Factors influencing intention to use personal health records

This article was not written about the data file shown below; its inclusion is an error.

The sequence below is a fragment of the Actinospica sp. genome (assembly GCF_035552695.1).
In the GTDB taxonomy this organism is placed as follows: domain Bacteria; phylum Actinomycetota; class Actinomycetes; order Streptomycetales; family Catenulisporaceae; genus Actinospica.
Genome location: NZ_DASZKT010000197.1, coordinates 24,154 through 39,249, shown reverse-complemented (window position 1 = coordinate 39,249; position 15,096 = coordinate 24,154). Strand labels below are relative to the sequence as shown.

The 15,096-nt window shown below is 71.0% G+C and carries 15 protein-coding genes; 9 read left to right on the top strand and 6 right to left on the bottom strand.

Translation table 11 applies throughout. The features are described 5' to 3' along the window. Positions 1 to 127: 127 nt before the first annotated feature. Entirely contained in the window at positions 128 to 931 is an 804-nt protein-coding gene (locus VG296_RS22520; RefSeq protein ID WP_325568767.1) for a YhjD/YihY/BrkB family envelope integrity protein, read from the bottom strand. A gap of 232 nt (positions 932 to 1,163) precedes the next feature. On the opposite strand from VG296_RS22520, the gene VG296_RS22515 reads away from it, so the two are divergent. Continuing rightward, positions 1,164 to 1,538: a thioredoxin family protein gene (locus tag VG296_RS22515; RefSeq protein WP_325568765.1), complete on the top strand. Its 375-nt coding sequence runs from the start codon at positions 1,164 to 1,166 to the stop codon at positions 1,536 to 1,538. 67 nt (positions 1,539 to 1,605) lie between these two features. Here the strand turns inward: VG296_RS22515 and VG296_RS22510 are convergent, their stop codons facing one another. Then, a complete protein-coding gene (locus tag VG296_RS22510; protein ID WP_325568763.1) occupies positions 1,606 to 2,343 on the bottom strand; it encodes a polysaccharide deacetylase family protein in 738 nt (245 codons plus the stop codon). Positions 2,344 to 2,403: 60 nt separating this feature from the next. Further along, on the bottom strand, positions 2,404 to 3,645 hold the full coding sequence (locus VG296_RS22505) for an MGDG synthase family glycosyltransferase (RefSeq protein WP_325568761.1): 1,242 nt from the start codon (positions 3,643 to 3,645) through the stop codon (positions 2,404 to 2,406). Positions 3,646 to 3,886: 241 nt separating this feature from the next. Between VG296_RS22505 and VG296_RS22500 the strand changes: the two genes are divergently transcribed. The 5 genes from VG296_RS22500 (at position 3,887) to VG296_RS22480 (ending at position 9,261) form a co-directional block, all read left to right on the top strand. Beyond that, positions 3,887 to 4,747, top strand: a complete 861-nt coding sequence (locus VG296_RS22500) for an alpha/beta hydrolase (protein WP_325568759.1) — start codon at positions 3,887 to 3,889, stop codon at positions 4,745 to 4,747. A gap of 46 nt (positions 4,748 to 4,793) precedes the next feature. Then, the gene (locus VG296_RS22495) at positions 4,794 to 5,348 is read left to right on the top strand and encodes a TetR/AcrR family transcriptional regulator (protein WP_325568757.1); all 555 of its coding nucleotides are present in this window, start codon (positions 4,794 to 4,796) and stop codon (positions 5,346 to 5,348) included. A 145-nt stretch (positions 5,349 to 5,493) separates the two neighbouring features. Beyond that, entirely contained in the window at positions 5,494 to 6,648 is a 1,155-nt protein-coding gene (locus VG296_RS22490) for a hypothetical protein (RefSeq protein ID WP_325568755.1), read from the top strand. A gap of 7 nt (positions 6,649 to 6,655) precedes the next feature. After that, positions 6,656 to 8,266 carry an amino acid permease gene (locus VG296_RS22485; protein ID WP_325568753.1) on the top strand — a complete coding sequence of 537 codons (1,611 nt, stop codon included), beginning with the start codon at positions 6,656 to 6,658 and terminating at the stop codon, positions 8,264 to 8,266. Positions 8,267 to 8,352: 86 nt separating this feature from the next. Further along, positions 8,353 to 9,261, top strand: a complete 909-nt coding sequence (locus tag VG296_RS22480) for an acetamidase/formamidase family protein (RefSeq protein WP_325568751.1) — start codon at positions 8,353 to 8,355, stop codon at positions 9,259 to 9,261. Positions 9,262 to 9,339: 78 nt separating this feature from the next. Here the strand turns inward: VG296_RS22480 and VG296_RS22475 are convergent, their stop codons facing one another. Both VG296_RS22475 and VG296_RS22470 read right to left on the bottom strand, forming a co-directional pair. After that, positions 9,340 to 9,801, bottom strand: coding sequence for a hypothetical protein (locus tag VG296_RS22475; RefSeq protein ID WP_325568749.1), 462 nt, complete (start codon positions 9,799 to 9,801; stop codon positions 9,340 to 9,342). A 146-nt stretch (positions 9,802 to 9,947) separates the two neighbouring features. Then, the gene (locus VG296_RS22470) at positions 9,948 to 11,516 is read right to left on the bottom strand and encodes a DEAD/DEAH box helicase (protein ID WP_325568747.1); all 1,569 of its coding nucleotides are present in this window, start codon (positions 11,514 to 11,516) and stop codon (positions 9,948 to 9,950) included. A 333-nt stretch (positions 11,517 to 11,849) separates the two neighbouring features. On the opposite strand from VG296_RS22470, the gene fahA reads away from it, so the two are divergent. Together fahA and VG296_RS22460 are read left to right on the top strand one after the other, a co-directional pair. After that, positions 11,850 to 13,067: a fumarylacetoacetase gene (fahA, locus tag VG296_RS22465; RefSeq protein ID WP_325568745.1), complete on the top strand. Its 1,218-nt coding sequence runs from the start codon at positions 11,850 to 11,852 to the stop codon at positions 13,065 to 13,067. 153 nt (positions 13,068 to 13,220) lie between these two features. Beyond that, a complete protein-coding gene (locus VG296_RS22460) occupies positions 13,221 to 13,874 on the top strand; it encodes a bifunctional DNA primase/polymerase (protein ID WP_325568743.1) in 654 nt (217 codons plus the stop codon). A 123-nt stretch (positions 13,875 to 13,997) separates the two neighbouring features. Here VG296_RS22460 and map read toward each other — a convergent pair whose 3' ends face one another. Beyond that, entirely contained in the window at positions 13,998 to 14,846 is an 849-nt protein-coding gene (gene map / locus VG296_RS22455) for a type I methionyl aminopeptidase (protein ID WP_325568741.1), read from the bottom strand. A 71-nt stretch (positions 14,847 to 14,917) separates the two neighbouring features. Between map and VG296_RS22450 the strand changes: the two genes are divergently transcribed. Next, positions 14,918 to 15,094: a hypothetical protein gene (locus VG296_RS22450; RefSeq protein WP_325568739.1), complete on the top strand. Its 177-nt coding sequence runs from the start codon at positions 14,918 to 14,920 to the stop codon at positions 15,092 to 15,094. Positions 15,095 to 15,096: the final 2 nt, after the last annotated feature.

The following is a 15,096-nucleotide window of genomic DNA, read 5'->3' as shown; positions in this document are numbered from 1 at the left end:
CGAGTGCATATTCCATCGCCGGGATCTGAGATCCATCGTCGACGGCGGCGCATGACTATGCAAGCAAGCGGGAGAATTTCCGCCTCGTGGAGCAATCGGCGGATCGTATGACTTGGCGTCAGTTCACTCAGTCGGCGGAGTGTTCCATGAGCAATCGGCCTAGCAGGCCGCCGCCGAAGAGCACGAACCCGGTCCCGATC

Purpose – The USA is striving to educate consumers and to promote awareness of personal health records (PHRs) with the launch of the American Health Information Management Association's “It's HI time, America!” campaign. Although the health management industry favours their use, there is little research from the consumer perspective. The purpose of this paper is to examine factors that bear on consumers' intention to create and to use a PHR. Design/methodology/approach – A total of 542 US college students were surveyed with an online questionnaire asking about several factors associated with intent to create a PHR. Findings – The results showed that being innovative with regard to healthcare, confidence in the privacy and security of the records, and especially perceived usefulness of PHRs were positively associated with intent to create a PHR. Gender, age, presence of a chronic illness, and awareness of PHRs were largely unassociated. Research limitations/implications – The primary limitation of this study is the use of a convenience sample of college students for data. A secondary limitation lies in constructs omitted from the model, e.g. the technology acceptance model's “ease of use” component. Practical implications – This study did not consider the effect that social communication or word of mouth will have on the spread of PHRs. Originality/value – These results contribute to the effort to understand and to promote consumer acceptance of PHRs. Stressing PHR usefulness might enhance their promotion.